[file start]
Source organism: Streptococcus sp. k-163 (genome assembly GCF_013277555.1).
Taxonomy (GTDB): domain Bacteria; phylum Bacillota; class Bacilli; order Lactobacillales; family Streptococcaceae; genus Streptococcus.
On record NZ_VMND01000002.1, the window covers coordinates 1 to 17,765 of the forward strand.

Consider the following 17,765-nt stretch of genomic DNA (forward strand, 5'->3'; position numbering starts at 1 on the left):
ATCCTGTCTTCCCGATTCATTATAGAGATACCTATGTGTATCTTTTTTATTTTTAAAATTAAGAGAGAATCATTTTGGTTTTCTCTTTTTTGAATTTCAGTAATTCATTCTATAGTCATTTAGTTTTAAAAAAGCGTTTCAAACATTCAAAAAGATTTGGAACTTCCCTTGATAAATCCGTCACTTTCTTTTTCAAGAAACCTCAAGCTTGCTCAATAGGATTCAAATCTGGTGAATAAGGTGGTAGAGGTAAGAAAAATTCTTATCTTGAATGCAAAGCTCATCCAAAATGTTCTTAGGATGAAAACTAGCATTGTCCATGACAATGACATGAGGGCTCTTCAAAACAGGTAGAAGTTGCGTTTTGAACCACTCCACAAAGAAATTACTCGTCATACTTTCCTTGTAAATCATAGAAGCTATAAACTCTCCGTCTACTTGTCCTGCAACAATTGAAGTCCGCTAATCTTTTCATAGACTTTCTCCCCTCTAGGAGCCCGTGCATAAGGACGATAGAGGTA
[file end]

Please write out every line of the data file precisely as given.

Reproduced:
Source organism: Streptococcus sp. k-163 (genome assembly GCF_013277555.1).
Taxonomy (GTDB): domain Bacteria; phylum Bacillota; class Bacilli; order Lactobacillales; family Streptococcaceae; genus Streptococcus.
On record NZ_VMND01000002.1, the window covers coordinates 1 to 17,765 of the forward strand.

Consider the following 17,765-nt stretch of genomic DNA (forward strand, 5'->3'; position numbering starts at 1 on the left):
ATCCTGTCTTCCCGATTCATTATAGAGATACCTATGTGTATCTTTTTTATTTTTAAAATTAAGAGAGAATCATTTTGGTTTTCTCTTTTTTGAATTTCAGTAATTCATTCTATAGTCATTTAGTTTTAAAAAAGCGTTTCAAACATTCAAAAAGATTTGGAACTTCCCTTGATAAATCCGTCACTTTCTTTTTCAAGAAACCTCAAGCTTGCTCAATAGGATTCAAATCTGGTGAATAAGGTGGTAGAGGTAAGAAAAATTCTTATCTTGAATGCAAAGCTCATCCAAAATGTTCTTAGGATGAAAACTAGCATTGTCCATGACAATGACATGAGGGCTCTTCAAAACAGGTAGAAGTTGCGTTTTGAACCACTCCACAAAGAAATTACTCGTCATACTTTCCTTGTAAATCATAGAAGCTATAAACTCTCCGTCTACTTGTCCTGCAACAATTGAAGTCCGCTAATCTTTTCATAGACTTTCTCCCCTCTAGGAGCCCGTGCATAAGGACGATAGAGGTA